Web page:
A Spatial Analysis of the Impact of West German Television on Protest Mobilization During the East German Revolution
Posted: 8 Mar 2014
Date Written: February 6, 2014
Formal models of revolutionary collective action suggest that "informational cascades" play a crucial role in overcoming collective action problems. These models highlight how information about the aggregate level of participation in collective action conveys information about others' political preferences, and how such informational cues allow potential participants to update their beliefs about the value of participating in collective action. In authoritarian regimes, foreign mass media are often the only credible source of information about anti-regime protests. However, very little systematic evidence exists on whether foreign media can indeed serve as a coordination device for collective action. In this paper we make use of a detailed dataset on protest events during the 1989 East German revolution and exploit the fact that West German television broadcasts could be received in most but not all parts of East Germany. Our empirical analysis does not support the widely accepted claim that West German television served as a coordination device for anti-regime protests during the East German revolution.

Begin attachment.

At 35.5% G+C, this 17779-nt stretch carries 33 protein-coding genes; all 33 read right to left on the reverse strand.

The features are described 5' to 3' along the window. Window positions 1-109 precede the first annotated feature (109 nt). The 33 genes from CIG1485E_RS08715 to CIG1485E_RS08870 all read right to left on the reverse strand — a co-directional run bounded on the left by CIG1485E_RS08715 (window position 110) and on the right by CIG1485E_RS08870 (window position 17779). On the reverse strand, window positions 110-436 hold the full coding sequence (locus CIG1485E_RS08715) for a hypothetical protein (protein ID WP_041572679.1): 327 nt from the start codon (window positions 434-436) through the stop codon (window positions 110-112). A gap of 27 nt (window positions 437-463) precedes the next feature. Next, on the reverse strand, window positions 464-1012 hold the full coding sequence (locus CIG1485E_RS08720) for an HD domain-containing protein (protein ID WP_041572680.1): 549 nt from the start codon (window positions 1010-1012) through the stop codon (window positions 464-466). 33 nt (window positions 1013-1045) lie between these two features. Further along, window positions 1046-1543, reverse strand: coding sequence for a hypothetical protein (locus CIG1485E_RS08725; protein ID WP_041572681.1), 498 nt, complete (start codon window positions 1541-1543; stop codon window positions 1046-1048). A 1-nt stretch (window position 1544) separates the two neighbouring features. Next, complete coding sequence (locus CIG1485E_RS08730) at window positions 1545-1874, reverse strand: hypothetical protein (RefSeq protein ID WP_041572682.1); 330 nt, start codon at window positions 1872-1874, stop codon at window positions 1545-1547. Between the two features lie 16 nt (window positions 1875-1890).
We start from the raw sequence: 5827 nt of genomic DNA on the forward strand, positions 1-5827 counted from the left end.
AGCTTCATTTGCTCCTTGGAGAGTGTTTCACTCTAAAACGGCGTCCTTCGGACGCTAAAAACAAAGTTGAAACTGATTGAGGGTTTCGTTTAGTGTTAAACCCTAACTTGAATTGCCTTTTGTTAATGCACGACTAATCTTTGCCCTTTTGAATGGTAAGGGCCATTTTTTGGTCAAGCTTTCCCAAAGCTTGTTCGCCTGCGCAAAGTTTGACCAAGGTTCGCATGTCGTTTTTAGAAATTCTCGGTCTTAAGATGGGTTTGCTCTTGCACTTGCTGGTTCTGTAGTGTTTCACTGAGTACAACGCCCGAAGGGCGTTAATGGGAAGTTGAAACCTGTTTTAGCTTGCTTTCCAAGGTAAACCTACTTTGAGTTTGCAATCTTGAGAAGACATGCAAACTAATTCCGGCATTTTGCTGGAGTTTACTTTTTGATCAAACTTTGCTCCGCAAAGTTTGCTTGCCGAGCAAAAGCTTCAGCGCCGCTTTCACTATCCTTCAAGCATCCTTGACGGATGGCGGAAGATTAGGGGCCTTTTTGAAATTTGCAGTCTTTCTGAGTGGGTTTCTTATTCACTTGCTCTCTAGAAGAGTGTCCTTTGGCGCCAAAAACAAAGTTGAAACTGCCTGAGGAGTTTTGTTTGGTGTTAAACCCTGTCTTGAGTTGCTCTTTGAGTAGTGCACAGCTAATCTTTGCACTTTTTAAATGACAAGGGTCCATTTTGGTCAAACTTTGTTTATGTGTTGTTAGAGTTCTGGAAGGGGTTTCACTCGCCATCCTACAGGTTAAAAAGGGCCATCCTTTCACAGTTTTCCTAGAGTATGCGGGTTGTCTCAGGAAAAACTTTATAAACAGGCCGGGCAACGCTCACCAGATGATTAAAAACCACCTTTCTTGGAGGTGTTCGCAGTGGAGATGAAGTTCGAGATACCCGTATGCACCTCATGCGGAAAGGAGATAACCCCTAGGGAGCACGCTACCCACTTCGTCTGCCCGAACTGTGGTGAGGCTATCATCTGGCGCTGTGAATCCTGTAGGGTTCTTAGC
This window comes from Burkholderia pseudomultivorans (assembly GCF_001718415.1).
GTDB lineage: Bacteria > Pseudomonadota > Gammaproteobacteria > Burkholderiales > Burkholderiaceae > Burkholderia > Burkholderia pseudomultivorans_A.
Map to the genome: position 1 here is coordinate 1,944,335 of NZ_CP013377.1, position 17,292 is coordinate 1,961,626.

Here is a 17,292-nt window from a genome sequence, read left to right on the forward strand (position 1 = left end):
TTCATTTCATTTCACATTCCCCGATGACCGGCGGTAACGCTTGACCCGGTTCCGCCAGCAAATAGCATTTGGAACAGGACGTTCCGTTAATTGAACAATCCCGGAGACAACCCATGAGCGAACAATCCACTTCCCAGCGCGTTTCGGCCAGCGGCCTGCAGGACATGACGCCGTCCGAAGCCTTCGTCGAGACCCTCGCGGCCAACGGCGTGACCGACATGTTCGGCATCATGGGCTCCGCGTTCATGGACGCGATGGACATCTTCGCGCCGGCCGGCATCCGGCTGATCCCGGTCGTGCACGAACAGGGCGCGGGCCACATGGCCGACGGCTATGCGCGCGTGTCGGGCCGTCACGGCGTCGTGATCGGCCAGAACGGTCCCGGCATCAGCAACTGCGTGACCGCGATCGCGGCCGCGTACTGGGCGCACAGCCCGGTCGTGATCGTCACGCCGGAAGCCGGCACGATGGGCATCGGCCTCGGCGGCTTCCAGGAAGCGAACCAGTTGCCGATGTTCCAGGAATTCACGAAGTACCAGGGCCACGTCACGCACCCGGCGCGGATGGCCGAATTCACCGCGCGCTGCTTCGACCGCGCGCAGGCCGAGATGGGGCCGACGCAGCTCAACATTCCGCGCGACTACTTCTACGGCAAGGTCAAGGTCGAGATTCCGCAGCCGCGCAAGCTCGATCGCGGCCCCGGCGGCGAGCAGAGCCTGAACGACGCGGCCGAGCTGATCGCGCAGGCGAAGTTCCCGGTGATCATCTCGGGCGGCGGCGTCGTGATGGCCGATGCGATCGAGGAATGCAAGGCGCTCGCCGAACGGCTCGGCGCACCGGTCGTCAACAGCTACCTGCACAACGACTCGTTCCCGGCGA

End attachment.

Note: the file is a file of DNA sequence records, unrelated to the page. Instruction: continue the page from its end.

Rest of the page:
Keywords: East Germany, natural experiment, collective action, television, authoritarian regime
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